A growing number of employers are making employees sign agreements that require any disputes to be heard by an arbitrator instead of a court. (Usually the agreements say "any and all" disputes, even though once you say any, you've got all covered. Lawyers: "Why use one (1) word when you can use three (3)?" But I digress.)
The thinking behind mandatory arbitration is that it is faster and cheaper. The unspoken thinking behind it, especially for large employers, is that any given arbitrator is more likely to have future cases with the employer than with the particular employee, and the arbitrator wants the large employer to use him or her again in the future. I don't buy that, because it suggests that arbitrators will subvert a case to curry favor with a large employer. I believe most arbitrators are ethical, and would never do that.
But arbitration is not good for employers. (By the way, I'm only talking about employment arbitration — not labor arbitration involving unions, which is a whole 'nother kettle of fish.) And there are three reasons why:
- The parties choose the arbitrator.
But Jay, you say, this sounds like a good thing. It's not like you pick your judge in a court case. Isn't it good to have some control? You might think, and employers often do. But it's not. Here's why:
An arbitrator only gets a case when both sides agree to choose that arbitrator. (Well, duh, you say.) The way it works is that the American Arbitration Association or whatever group you're using gives you a list of a dozen or more available arbitrators. The company's lawyer and the employee's lawyer then pick a few acceptable choices from the list. When both sides find one they agree on, bingo — you got yourself an arbitrator.
And how does the lawyer choose? Based on his or her own experience with the arbitrators, the experience of friends and colleagues, and the arbitrators' general reputation. And now we come to the problem:
If an arbitrator has a reputation as being more employee friendly than employer friendly, I'm not going to pick him or her. (Again: duh.) And the converse is true, too. So an arbitrator has a built-in self-interest to come down the middle — to rule in favor of management and employees in roughly equal proportions. And that's the problem, because employees don't normally win half of the cases filed. For example, at the Massachusetts Commission Against Discrimination, employees win probable cause — that is, they get to proceed with their cases — only about five to fifteen percent of the time.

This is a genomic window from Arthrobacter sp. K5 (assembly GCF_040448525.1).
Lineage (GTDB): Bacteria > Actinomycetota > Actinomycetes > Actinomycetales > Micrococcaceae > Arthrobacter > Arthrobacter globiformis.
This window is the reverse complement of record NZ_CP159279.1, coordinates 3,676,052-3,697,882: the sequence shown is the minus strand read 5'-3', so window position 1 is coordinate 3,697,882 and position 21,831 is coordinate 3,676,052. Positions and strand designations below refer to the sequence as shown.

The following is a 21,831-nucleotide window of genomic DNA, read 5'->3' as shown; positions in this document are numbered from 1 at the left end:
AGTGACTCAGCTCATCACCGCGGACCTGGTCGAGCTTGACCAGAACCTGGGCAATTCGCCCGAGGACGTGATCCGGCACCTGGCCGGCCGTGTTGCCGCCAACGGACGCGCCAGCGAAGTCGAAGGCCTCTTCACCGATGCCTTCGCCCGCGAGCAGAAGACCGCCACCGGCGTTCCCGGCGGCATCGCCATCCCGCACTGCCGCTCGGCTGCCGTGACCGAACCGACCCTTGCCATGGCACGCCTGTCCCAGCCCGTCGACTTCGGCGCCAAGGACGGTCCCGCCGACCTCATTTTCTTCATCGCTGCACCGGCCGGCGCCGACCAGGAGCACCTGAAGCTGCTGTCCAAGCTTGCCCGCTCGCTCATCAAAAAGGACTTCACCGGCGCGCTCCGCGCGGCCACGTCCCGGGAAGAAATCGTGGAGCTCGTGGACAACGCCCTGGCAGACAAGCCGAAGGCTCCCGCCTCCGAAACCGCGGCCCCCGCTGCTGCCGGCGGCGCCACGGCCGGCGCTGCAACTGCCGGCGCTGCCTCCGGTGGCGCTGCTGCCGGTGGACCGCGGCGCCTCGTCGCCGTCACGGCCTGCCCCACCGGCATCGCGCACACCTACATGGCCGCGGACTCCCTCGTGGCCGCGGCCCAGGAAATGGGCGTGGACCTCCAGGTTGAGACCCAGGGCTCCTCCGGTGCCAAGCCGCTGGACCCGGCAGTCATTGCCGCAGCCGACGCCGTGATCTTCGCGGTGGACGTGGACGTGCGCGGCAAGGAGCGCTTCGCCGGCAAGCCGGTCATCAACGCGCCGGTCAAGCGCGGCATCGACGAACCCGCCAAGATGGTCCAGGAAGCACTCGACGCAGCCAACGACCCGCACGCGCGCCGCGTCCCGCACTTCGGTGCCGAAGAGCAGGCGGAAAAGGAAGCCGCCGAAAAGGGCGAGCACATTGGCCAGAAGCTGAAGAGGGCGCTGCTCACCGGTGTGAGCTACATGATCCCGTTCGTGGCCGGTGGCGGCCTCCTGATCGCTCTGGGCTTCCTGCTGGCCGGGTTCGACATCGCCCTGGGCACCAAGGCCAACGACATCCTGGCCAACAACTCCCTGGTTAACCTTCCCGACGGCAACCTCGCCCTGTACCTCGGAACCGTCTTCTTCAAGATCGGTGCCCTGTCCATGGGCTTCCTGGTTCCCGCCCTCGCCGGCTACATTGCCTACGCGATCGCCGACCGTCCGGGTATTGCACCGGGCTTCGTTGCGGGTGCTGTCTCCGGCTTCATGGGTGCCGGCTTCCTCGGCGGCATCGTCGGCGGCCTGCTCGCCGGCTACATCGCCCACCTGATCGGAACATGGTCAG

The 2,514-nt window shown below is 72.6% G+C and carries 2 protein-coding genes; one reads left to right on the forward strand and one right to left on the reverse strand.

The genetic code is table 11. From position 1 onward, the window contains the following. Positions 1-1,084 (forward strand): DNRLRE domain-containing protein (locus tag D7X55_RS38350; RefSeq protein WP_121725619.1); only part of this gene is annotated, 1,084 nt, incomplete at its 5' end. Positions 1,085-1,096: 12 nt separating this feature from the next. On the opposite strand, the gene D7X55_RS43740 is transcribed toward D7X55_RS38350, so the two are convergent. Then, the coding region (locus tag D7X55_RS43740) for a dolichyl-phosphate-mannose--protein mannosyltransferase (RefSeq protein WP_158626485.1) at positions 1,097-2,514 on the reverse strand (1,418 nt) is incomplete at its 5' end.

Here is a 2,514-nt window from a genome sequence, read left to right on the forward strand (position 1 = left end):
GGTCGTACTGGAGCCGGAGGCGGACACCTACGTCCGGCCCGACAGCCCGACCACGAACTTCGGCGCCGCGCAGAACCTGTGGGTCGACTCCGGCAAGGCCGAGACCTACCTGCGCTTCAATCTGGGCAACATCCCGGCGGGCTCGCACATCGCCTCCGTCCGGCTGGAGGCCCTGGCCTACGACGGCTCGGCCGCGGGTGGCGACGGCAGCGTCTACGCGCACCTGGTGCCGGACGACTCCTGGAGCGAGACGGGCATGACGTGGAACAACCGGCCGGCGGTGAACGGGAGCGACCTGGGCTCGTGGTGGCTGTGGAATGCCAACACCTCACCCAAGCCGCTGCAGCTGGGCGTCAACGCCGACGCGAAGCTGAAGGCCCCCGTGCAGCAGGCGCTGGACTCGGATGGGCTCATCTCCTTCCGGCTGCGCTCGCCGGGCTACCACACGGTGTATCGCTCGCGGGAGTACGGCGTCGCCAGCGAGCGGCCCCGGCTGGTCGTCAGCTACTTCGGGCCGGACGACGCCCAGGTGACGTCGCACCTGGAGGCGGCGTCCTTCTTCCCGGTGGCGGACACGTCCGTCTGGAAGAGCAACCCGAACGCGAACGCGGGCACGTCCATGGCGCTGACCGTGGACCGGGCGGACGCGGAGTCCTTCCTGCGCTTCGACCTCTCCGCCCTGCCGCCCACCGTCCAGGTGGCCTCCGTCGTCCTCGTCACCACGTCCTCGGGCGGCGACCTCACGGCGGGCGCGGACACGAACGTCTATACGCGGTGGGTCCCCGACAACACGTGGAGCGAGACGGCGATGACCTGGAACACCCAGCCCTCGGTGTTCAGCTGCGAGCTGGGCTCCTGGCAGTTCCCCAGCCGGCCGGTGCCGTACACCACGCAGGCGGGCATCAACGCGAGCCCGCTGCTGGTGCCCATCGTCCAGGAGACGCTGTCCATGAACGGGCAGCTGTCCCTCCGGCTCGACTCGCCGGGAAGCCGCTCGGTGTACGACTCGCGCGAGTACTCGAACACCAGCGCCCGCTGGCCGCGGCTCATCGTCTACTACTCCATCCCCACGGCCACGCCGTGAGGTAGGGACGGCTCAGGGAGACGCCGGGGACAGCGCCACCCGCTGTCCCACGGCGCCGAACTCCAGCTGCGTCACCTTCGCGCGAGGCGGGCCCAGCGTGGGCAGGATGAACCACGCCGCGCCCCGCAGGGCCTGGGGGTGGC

If an arbitrator was known to come out in favor of the employee only five to fifteen percent of the time, do you think any plaintiff's lawyer would agree to pick that arbitrator?
The only way to fix this problem is to remove the parties' ability to choose the arbitrator. Until that happens, avoid arbitration.
- There are no rules of evidence or binding precedent.
Some people incorrectly think that this streamlines the process, making an arbitration less complicated and expensive than a court case. But rules of evidence — while sometimes pesky and seemingly arcane — are designed to increase the chances that testimony and evidence reflect the truth. Hearsay rules, the bane of second-year law students and many litigators, were designed to weed out made-up testimony.
And binding precedent — the notion that earlier cases with greater authority control the current case — means that the parties know the rules beforehand. Without needing to follow precedent, arbitrators are free to come up with their own rules. While arbitrators universally try to be fair, their rulings can sometimes be ... well ... arbitrary.
- Arbitral rulings are nearly impossible to overturn.
Winning an appeal in court is very difficult. But short of misconduct or flagrant bias on the part of an arbitrator, it is next to impossible to get a court to overturn the arbitrator's decision.
Just last week, Ross Kerber of The Boston Globe reported on MassMutual's attempt to get a court to overturn an unfavorable arbitral ruling. The story reports that the arbitration panel had concluded that ousted CEO Robert J. O'Connell had been unjustly terminated and that he was entitled to $50 million in severance benefits, even though it found that he had had affairs with two women (including the company's general counsel). The company sued in Suffolk Superior Court to have the panel's decision overturned. But the court declined, holding that there was "no evidence of any failings in the procedural aspects of the hearings." The court did not confirm that O'Connell should have won the arbitration; only that he did win.
The story reported that the company planned to appeal further. Good luck with that.
Mandatory arbitration of employment might sound like a good idea to employers. It's not. If you want to save money on employment disputes, consider mediation — a much more valuable ADR (alternative dispute resolution) technique.
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A bit of language trivia: The expression "a whole nother" (used above referring to the fish kettle) is an example of tmesis. It's like they have a name for everything.